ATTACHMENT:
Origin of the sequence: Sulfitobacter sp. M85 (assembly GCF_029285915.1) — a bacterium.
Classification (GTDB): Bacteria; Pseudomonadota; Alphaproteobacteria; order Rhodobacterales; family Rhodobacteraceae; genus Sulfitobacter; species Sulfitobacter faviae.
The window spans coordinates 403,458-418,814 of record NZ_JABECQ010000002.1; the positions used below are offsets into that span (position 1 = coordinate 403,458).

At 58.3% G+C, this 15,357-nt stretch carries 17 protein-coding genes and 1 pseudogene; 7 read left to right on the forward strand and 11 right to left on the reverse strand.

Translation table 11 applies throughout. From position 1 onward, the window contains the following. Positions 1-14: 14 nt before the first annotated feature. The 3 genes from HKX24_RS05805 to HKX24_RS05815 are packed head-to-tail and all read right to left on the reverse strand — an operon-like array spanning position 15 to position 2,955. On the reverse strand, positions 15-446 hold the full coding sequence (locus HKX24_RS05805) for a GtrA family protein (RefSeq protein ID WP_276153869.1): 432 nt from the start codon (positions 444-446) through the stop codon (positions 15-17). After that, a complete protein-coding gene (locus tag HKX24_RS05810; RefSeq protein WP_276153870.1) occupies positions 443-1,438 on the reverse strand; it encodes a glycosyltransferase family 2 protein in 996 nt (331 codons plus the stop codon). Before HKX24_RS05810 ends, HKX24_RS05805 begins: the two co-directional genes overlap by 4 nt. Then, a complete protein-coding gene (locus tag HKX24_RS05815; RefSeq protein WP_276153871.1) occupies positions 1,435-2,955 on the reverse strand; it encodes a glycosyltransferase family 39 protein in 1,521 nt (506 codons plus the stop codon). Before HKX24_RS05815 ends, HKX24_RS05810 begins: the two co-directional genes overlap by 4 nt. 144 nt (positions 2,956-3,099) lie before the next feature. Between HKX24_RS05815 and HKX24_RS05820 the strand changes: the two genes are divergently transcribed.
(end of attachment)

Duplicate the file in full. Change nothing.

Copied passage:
Origin of the sequence: Sulfitobacter sp. M85 (assembly GCF_029285915.1) — a bacterium.
Classification (GTDB): Bacteria; Pseudomonadota; Alphaproteobacteria; order Rhodobacterales; family Rhodobacteraceae; genus Sulfitobacter; species Sulfitobacter faviae.
The window spans coordinates 403,458-418,814 of record NZ_JABECQ010000002.1; the positions used below are offsets into that span (position 1 = coordinate 403,458).

At 58.3% G+C, this 15,357-nt stretch carries 17 protein-coding genes and 1 pseudogene; 7 read left to right on the forward strand and 11 right to left on the reverse strand.

Translation table 11 applies throughout. From position 1 onward, the window contains the following. Positions 1-14: 14 nt before the first annotated feature. The 3 genes from HKX24_RS05805 to HKX24_RS05815 are packed head-to-tail and all read right to left on the reverse strand — an operon-like array spanning position 15 to position 2,955. On the reverse strand, positions 15-446 hold the full coding sequence (locus HKX24_RS05805) for a GtrA family protein (RefSeq protein ID WP_276153869.1): 432 nt from the start codon (positions 444-446) through the stop codon (positions 15-17). After that, a complete protein-coding gene (locus tag HKX24_RS05810; RefSeq protein WP_276153870.1) occupies positions 443-1,438 on the reverse strand; it encodes a glycosyltransferase family 2 protein in 996 nt (331 codons plus the stop codon). Before HKX24_RS05810 ends, HKX24_RS05805 begins: the two co-directional genes overlap by 4 nt. Then, a complete protein-coding gene (locus tag HKX24_RS05815; RefSeq protein WP_276153871.1) occupies positions 1,435-2,955 on the reverse strand; it encodes a glycosyltransferase family 39 protein in 1,521 nt (506 codons plus the stop codon). Before HKX24_RS05815 ends, HKX24_RS05810 begins: the two co-directional genes overlap by 4 nt. 144 nt (positions 2,956-3,099) lie before the next feature. Between HKX24_RS05815 and HKX24_RS05820 the strand changes: the two genes are divergently transcribed.